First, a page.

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Wild narcissus continue to bloom in Swiss Alps. But for how long?

Wild narcissi are a tourist attraction on slopes above Lake Geneva, but they are gradually disappearing Julia Crawford

In May, a beautiful phenomenon still appears on some Swiss mountain slopes. The wild narcissus flowers that cover certain areas above Lake Geneva are a tourist attraction and a symbol of the Montreux region. This is one of the parts of Switzerland where they grow most densely, but they are becoming rarer. This year they are still flowering but need to be protected.

This content was published on May 15, 2021 - 10:00

The display known as “May Snow” can take your breath away.  From early May, wild narcissus blanket the hills above Lake Geneva. The plants are named after the son of a Greek god who was so beautiful he fell in love with his own reflection. Sometimes known as “white daffodils”, the wild kind are smaller and more delicate than the narcissi you may grow in your garden. They are actually among the first plants to start growing up when the snow melts. But it is only in May that they flower.

To date, they are still carpeting some places in the pre-Alps of canton Vaud in western Switzerland. Narcissus lovers can find the flowering forecast onlineExternal link. But especially on the lower, more frequented slopes they do not grow as thickly as in the past. There are fears that they could disappear.

Dramatic decline

Julia Crawford

According to Narcisses RivieraExternal link, a local association set up to protect them, the areas where these plants grow have declined by some 45% in the last 20 years and 70% in the last 40. One of the main reasons is intensive agriculture and Alpine herding practices, with cattle and sheep trampling on the bulbs.  “In the 1960s and ‘70s, a decision was taken towards more intensive agriculture, and for dairy farmers the narcissus is a weed, a nuisance,” says Eric Monachon, a member of Narcisses Riviera’s steering committee. “They started moving their cattle higher up and bringing more animals who trample on them.”

Another factor is reforestation of some less productive agricultural land, which deprives the plants of light and enough energy to replenish their bulbs. In addition, urban development has meant more houses being built on higher slopes, with owners often replacing narcissus meadows with garden lawns.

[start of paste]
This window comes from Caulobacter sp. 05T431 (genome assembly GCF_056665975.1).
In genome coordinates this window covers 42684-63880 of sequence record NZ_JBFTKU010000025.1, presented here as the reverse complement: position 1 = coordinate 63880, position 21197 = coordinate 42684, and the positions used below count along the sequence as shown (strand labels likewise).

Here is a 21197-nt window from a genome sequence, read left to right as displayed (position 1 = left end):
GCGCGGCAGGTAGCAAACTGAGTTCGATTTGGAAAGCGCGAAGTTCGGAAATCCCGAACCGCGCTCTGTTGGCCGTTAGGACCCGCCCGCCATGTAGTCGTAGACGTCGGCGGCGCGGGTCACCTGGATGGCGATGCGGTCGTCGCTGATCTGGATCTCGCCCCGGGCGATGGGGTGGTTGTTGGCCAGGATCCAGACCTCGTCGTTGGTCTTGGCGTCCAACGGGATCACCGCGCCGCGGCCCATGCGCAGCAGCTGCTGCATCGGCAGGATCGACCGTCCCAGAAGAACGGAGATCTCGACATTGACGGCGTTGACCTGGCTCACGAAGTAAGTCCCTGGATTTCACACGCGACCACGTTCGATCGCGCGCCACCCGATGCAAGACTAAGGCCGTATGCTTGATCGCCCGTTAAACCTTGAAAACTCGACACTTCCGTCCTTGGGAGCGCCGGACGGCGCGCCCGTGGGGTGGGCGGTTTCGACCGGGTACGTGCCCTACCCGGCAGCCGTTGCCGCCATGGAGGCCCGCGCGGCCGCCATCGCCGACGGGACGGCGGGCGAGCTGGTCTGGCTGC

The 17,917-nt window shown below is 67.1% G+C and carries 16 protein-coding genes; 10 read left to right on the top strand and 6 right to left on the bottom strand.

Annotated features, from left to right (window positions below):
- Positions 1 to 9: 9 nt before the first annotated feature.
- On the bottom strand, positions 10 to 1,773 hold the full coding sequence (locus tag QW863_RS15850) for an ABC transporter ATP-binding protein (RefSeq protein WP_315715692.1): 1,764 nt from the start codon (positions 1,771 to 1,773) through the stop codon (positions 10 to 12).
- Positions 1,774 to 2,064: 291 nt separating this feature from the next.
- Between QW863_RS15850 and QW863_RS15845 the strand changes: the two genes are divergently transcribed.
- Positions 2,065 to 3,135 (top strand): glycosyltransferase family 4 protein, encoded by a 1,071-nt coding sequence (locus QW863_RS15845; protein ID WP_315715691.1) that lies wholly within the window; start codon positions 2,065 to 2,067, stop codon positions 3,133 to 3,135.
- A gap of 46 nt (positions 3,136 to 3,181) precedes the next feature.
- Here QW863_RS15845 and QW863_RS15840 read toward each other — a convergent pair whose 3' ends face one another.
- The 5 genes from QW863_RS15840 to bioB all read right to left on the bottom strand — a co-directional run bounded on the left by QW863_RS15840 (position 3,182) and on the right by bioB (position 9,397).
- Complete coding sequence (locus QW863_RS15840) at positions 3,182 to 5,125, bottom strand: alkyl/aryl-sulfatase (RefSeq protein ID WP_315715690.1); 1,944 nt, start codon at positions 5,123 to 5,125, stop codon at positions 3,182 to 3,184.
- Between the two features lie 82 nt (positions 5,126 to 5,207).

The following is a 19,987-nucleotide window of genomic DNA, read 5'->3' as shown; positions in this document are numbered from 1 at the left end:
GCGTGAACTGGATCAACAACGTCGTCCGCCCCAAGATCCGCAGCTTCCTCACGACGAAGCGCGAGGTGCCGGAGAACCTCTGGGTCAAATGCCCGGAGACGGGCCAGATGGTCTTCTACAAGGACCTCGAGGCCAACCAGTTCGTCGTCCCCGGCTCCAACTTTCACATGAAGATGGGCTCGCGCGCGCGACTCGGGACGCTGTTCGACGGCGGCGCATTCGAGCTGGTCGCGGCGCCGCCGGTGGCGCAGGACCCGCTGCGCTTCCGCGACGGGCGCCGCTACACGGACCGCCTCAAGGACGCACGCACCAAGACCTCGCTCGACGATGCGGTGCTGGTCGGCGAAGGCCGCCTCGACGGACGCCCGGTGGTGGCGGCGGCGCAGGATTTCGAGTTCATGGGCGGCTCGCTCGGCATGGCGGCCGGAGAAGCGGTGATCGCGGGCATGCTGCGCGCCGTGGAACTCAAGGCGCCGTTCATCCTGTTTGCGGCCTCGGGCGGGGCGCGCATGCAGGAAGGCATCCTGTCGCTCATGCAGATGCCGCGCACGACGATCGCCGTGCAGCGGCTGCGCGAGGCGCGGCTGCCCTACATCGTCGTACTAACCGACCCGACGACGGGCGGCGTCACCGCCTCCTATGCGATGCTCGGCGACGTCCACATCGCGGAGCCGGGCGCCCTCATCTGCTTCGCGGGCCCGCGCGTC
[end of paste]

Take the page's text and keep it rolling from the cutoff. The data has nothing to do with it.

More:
Like tulips, narcissi depend on their bulbs, which draw energy from the leaves and lower part of the flower stalks. Monachon says the bulbs look a bit like bulbs of garlic and can divide to reproduce. The flowers themselves are for their beauty. He says tourists are encouraged, but are also warned not to pick too many bouquets or trample on the plants.

Protection

Although not a protected plant as such, the narcissus has recently been put on canton Vaud’s “Red List” of endangered nature. Narcisses Riviera has implemented  a number of measures to protect the narcissi, and hopes the “Red List” inclusion will bring more funding.

Measures include working with farmers, who are eligible for subsidies if they take steps to protect the narcissi and restore areas for them. The association also contacts certain landowners to suggest putting up signs discouraging walkers from entering the narcissus meadows or taking too many flowers. In construction areas it organizes collection of narcissus bulbs for replanting elsewhere. With the BergwaldprojektExternal link, based in the Swiss-German speaking part of Switzerland, it also brings volunteers to do preservation work for the narcissi such as clearing trees and bushes.

Monachon of Narcisses Riviera used to be a forest warden in this region. Since taking early retirement he can devote more time for the narcissus preservation effort because, he says, “I think these flowers are just magnificent”.

Let us hope they won’t come to a sticky end like their namesake. Depending on which version of the Greek myth you read, Narcissus either drowned staring at his own reflection in a pool or committed suicide from unrequited love. But all versions of the story agree: his body dissolved to be replaced by a beautiful white and gold flower.

 (Edited by Virginie Mangin).



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